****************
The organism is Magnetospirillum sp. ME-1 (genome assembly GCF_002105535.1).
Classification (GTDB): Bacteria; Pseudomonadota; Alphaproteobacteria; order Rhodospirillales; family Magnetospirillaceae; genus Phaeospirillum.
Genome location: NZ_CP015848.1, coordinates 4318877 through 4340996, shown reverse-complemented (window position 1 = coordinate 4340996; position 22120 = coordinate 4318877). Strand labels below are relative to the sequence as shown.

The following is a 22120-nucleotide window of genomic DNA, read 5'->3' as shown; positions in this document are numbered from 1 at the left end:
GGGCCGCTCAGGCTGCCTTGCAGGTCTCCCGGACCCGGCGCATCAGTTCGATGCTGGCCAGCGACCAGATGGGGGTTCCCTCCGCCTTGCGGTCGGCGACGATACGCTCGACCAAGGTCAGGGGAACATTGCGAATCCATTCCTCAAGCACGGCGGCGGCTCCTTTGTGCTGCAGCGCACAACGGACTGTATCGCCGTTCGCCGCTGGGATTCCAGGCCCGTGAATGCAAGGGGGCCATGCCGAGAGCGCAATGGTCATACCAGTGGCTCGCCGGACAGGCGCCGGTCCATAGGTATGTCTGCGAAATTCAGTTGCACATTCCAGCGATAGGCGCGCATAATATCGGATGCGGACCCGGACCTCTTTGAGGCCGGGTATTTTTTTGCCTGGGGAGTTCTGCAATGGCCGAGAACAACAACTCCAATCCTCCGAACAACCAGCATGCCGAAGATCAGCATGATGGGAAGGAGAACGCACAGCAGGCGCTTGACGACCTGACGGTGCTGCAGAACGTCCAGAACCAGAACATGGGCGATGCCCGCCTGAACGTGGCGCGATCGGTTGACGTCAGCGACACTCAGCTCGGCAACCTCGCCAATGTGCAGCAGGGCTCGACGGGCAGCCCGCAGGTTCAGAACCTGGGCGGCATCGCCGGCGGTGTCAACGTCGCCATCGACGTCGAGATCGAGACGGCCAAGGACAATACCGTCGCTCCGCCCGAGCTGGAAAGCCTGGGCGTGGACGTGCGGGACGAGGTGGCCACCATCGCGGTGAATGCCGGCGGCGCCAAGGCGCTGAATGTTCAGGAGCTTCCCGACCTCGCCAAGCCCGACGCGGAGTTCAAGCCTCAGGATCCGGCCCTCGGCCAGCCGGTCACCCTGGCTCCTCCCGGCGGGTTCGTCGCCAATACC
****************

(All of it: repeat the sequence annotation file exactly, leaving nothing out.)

The organism is Magnetospirillum sp. ME-1 (genome assembly GCF_002105535.1).
Classification (GTDB): Bacteria; Pseudomonadota; Alphaproteobacteria; order Rhodospirillales; family Magnetospirillaceae; genus Phaeospirillum.
Genome location: NZ_CP015848.1, coordinates 4318877 through 4340996, shown reverse-complemented (window position 1 = coordinate 4340996; position 22120 = coordinate 4318877). Strand labels below are relative to the sequence as shown.

The following is a 22120-nucleotide window of genomic DNA, read 5'->3' as shown; positions in this document are numbered from 1 at the left end:
GGGCCGCTCAGGCTGCCTTGCAGGTCTCCCGGACCCGGCGCATCAGTTCGATGCTGGCCAGCGACCAGATGGGGGTTCCCTCCGCCTTGCGGTCGGCGACGATACGCTCGACCAAGGTCAGGGGAACATTGCGAATCCATTCCTCAAGCACGGCGGCGGCTCCTTTGTGCTGCAGCGCACAACGGACTGTATCGCCGTTCGCCGCTGGGATTCCAGGCCCGTGAATGCAAGGGGGCCATGCCGAGAGCGCAATGGTCATACCAGTGGCTCGCCGGACAGGCGCCGGTCCATAGGTATGTCTGCGAAATTCAGTTGCACATTCCAGCGATAGGCGCGCATAATATCGGATGCGGACCCGGACCTCTTTGAGGCCGGGTATTTTTTTGCCTGGGGAGTTCTGCAATGGCCGAGAACAACAACTCCAATCCTCCGAACAACCAGCATGCCGAAGATCAGCATGATGGGAAGGAGAACGCACAGCAGGCGCTTGACGACCTGACGGTGCTGCAGAACGTCCAGAACCAGAACATGGGCGATGCCCGCCTGAACGTGGCGCGATCGGTTGACGTCAGCGACACTCAGCTCGGCAACCTCGCCAATGTGCAGCAGGGCTCGACGGGCAGCCCGCAGGTTCAGAACCTGGGCGGCATCGCCGGCGGTGTCAACGTCGCCATCGACGTCGAGATCGAGACGGCCAAGGACAATACCGTCGCTCCGCCCGAGCTGGAAAGCCTGGGCGTGGACGTGCGGGACGAGGTGGCCACCATCGCGGTGAATGCCGGCGGCGCCAAGGCGCTGAATGTTCAGGAGCTTCCCGACCTCGCCAAGCCCGACGCGGAGTTCAAGCCTCAGGATCCGGCCCTCGGCCAGCCGGTCACCCTGGCTCCTCCCGGCGGGTTCGTCGCCAATACC